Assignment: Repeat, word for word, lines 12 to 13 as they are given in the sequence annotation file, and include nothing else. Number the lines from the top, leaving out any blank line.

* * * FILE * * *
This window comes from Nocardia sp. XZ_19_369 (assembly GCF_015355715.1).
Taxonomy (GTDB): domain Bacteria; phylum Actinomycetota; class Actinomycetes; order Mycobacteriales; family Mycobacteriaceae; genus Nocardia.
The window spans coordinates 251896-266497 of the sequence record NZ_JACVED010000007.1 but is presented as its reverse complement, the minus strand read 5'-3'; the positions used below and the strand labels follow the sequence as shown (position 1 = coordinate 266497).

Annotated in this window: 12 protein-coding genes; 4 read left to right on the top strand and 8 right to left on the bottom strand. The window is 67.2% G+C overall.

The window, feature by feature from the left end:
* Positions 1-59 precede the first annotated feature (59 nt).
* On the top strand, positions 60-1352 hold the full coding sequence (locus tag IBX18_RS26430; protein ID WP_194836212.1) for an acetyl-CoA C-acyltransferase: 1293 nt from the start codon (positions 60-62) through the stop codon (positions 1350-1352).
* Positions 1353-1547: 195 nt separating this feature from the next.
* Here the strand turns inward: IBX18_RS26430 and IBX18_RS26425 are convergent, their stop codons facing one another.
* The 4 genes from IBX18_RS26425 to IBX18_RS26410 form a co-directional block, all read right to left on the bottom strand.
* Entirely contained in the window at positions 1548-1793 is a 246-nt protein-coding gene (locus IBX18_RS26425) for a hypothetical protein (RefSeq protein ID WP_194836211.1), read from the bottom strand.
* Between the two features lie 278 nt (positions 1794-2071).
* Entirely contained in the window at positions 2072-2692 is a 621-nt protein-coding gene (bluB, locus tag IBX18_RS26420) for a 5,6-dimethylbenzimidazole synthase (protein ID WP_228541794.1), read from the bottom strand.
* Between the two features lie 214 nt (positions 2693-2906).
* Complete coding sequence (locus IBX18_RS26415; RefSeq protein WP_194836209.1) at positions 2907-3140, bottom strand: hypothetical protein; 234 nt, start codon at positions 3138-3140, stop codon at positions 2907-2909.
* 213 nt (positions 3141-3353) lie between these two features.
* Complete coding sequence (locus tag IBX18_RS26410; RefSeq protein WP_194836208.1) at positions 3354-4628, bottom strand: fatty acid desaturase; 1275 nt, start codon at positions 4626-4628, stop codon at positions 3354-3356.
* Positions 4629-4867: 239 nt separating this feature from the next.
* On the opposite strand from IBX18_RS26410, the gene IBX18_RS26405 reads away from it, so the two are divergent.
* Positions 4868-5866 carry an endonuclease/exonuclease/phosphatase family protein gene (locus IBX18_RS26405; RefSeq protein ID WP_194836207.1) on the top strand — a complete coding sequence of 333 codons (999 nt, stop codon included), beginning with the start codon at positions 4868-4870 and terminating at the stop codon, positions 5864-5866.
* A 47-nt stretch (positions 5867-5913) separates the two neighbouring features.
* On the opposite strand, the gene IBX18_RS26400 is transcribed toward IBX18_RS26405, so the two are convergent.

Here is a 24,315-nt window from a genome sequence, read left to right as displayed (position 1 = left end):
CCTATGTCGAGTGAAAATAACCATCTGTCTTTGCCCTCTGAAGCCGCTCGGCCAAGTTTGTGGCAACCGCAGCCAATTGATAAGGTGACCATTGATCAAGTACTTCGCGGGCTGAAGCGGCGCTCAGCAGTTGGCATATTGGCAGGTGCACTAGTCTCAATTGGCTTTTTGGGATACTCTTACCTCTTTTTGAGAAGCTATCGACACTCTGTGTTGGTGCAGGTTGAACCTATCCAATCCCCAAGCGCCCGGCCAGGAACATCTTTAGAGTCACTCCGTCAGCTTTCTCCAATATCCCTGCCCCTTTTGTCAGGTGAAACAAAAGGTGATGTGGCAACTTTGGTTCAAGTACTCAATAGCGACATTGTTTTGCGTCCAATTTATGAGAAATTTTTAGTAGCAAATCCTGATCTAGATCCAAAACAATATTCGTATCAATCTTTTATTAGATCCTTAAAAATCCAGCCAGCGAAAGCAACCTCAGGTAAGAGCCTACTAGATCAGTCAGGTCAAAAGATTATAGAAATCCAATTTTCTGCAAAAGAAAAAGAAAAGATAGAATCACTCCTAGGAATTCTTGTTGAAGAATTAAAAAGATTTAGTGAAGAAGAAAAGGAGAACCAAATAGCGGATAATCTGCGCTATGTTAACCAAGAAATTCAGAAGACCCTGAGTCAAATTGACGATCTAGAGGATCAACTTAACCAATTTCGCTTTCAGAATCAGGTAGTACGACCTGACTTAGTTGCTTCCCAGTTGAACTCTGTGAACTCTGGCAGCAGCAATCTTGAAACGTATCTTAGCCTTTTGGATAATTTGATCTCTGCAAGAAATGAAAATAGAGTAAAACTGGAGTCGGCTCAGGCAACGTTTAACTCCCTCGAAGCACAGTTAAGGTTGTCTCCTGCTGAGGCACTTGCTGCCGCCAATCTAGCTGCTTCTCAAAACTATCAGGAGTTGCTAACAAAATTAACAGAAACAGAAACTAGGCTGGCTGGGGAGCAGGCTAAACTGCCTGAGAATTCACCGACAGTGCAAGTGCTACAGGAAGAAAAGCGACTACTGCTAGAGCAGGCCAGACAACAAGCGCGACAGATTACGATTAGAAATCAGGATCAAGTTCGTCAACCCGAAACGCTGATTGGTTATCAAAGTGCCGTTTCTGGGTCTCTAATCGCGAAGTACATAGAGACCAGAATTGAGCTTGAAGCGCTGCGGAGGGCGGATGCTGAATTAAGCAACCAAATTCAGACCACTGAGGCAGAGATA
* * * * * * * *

* Between the two features lie 278 nt (positions 1794-2071).
* Entirely contained in the window at positions 2072-2692 is a 621-nt protein-coding gene (bluB, locus tag IBX18_RS26420) for a 5,6-dimethylbenzimidazole synthase (protein ID WP_228541794.1), read from the bottom strand.